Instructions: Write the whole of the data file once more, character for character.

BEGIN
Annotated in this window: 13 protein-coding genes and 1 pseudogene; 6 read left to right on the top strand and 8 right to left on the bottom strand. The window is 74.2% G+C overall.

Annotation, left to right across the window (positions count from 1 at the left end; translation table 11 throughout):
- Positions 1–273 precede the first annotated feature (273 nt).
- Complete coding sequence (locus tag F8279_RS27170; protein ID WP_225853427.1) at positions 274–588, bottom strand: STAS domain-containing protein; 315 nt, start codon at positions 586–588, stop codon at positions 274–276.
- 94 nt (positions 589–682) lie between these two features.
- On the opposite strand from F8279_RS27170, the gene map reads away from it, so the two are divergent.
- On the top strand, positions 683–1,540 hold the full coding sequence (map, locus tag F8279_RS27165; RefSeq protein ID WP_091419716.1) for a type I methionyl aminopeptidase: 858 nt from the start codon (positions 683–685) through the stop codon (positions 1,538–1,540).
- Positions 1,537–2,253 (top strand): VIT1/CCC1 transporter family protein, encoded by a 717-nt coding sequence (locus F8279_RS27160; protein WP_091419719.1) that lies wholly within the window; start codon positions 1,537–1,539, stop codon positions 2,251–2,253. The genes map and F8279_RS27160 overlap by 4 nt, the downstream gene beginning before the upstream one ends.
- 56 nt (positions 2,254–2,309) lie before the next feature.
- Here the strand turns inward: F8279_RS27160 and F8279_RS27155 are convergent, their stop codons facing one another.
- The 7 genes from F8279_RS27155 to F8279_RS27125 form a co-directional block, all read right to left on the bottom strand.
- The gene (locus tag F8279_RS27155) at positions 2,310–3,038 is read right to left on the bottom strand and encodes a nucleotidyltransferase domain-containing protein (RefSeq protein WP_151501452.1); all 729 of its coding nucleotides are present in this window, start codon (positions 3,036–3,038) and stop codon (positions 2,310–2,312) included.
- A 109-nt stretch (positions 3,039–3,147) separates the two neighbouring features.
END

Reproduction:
Annotated in this window: 13 protein-coding genes and 1 pseudogene; 6 read left to right on the top strand and 8 right to left on the bottom strand. The window is 74.2% G+C overall.

Annotation, left to right across the window (positions count from 1 at the left end; translation table 11 throughout):
- Positions 1–273 precede the first annotated feature (273 nt).
- Complete coding sequence (locus tag F8279_RS27170; protein ID WP_225853427.1) at positions 274–588, bottom strand: STAS domain-containing protein; 315 nt, start codon at positions 586–588, stop codon at positions 274–276.
- 94 nt (positions 589–682) lie between these two features.
- On the opposite strand from F8279_RS27170, the gene map reads away from it, so the two are divergent.
- On the top strand, positions 683–1,540 hold the full coding sequence (map, locus tag F8279_RS27165; RefSeq protein ID WP_091419716.1) for a type I methionyl aminopeptidase: 858 nt from the start codon (positions 683–685) through the stop codon (positions 1,538–1,540).
- Positions 1,537–2,253 (top strand): VIT1/CCC1 transporter family protein, encoded by a 717-nt coding sequence (locus F8279_RS27160; protein WP_091419719.1) that lies wholly within the window; start codon positions 1,537–1,539, stop codon positions 2,251–2,253. The genes map and F8279_RS27160 overlap by 4 nt, the downstream gene beginning before the upstream one ends.
- 56 nt (positions 2,254–2,309) lie before the next feature.
- Here the strand turns inward: F8279_RS27160 and F8279_RS27155 are convergent, their stop codons facing one another.
- The 7 genes from F8279_RS27155 to F8279_RS27125 form a co-directional block, all read right to left on the bottom strand.
- The gene (locus tag F8279_RS27155) at positions 2,310–3,038 is read right to left on the bottom strand and encodes a nucleotidyltransferase domain-containing protein (RefSeq protein WP_151501452.1); all 729 of its coding nucleotides are present in this window, start codon (positions 3,036–3,038) and stop codon (positions 2,310–2,312) included.
- A 109-nt stretch (positions 3,039–3,147) separates the two neighbouring features.